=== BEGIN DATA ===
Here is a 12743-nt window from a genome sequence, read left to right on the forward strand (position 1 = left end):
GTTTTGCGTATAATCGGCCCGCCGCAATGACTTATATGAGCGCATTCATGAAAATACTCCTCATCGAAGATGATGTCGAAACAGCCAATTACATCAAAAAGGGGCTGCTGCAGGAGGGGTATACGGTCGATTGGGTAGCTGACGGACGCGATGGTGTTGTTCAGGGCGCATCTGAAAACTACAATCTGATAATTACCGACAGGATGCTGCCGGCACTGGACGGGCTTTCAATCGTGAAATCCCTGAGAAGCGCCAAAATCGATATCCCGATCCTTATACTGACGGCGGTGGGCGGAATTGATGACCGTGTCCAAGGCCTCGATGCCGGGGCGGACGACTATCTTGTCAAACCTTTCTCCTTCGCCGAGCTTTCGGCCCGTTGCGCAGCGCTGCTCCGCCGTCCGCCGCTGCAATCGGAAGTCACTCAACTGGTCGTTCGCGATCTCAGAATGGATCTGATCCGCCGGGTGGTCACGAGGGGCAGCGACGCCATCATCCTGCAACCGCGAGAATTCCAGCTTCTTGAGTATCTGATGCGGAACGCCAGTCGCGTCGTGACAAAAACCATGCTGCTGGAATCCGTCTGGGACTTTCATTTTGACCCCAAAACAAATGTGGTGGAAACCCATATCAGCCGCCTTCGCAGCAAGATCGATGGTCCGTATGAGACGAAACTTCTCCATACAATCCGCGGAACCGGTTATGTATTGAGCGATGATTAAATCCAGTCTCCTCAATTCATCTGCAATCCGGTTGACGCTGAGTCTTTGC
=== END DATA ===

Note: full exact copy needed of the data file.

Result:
Here is a 12743-nt window from a genome sequence, read left to right on the forward strand (position 1 = left end):
GTTTTGCGTATAATCGGCCCGCCGCAATGACTTATATGAGCGCATTCATGAAAATACTCCTCATCGAAGATGATGTCGAAACAGCCAATTACATCAAAAAGGGGCTGCTGCAGGAGGGGTATACGGTCGATTGGGTAGCTGACGGACGCGATGGTGTTGTTCAGGGCGCATCTGAAAACTACAATCTGATAATTACCGACAGGATGCTGCCGGCACTGGACGGGCTTTCAATCGTGAAATCCCTGAGAAGCGCCAAAATCGATATCCCGATCCTTATACTGACGGCGGTGGGCGGAATTGATGACCGTGTCCAAGGCCTCGATGCCGGGGCGGACGACTATCTTGTCAAACCTTTCTCCTTCGCCGAGCTTTCGGCCCGTTGCGCAGCGCTGCTCCGCCGTCCGCCGCTGCAATCGGAAGTCACTCAACTGGTCGTTCGCGATCTCAGAATGGATCTGATCCGCCGGGTGGTCACGAGGGGCAGCGACGCCATCATCCTGCAACCGCGAGAATTCCAGCTTCTTGAGTATCTGATGCGGAACGCCAGTCGCGTCGTGACAAAAACCATGCTGCTGGAATCCGTCTGGGACTTTCATTTTGACCCCAAAACAAATGTGGTGGAAACCCATATCAGCCGCCTTCGCAGCAAGATCGATGGTCCGTATGAGACGAAACTTCTCCATACAATCCGCGGAACCGGTTATGTATTGAGCGATGATTAAATCCAGTCTCCTCAATTCATCTGCAATCCGGTTGACGCTGAGTCTTTGC